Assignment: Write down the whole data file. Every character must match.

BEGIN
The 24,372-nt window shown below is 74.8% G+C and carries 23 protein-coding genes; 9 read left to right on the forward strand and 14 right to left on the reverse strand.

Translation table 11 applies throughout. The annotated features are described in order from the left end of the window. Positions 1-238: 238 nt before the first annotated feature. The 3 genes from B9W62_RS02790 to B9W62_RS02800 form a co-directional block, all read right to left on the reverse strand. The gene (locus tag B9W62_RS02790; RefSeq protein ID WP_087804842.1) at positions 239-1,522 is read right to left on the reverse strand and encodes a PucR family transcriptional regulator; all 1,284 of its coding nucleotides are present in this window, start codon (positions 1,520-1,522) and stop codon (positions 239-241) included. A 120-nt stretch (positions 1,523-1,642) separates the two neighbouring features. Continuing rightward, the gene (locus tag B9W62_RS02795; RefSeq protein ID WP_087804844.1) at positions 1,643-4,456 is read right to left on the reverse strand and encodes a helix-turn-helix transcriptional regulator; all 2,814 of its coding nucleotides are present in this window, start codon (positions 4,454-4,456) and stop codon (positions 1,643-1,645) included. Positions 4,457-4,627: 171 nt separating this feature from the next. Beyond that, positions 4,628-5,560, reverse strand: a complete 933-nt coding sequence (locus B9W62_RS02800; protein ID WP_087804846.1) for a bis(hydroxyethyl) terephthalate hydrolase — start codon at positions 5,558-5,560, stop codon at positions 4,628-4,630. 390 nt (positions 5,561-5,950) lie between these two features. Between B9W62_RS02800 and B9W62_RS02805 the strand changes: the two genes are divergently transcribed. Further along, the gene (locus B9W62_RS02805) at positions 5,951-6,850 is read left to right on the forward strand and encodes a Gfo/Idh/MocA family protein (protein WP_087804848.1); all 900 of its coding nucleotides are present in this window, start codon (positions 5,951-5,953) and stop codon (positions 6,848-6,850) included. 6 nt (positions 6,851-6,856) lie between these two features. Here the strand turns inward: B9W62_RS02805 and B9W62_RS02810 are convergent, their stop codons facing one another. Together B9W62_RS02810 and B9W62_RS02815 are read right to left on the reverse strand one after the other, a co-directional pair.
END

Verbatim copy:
The 24,372-nt window shown below is 74.8% G+C and carries 23 protein-coding genes; 9 read left to right on the forward strand and 14 right to left on the reverse strand.

Translation table 11 applies throughout. The annotated features are described in order from the left end of the window. Positions 1-238: 238 nt before the first annotated feature. The 3 genes from B9W62_RS02790 to B9W62_RS02800 form a co-directional block, all read right to left on the reverse strand. The gene (locus tag B9W62_RS02790; RefSeq protein ID WP_087804842.1) at positions 239-1,522 is read right to left on the reverse strand and encodes a PucR family transcriptional regulator; all 1,284 of its coding nucleotides are present in this window, start codon (positions 1,520-1,522) and stop codon (positions 239-241) included. A 120-nt stretch (positions 1,523-1,642) separates the two neighbouring features. Continuing rightward, the gene (locus tag B9W62_RS02795; RefSeq protein ID WP_087804844.1) at positions 1,643-4,456 is read right to left on the reverse strand and encodes a helix-turn-helix transcriptional regulator; all 2,814 of its coding nucleotides are present in this window, start codon (positions 4,454-4,456) and stop codon (positions 1,643-1,645) included. Positions 4,457-4,627: 171 nt separating this feature from the next. Beyond that, positions 4,628-5,560, reverse strand: a complete 933-nt coding sequence (locus B9W62_RS02800; protein ID WP_087804846.1) for a bis(hydroxyethyl) terephthalate hydrolase — start codon at positions 5,558-5,560, stop codon at positions 4,628-4,630. 390 nt (positions 5,561-5,950) lie between these two features. Between B9W62_RS02800 and B9W62_RS02805 the strand changes: the two genes are divergently transcribed. Further along, the gene (locus B9W62_RS02805) at positions 5,951-6,850 is read left to right on the forward strand and encodes a Gfo/Idh/MocA family protein (protein WP_087804848.1); all 900 of its coding nucleotides are present in this window, start codon (positions 5,951-5,953) and stop codon (positions 6,848-6,850) included. 6 nt (positions 6,851-6,856) lie between these two features. Here the strand turns inward: B9W62_RS02805 and B9W62_RS02810 are convergent, their stop codons facing one another. Together B9W62_RS02810 and B9W62_RS02815 are read right to left on the reverse strand one after the other, a co-directional pair.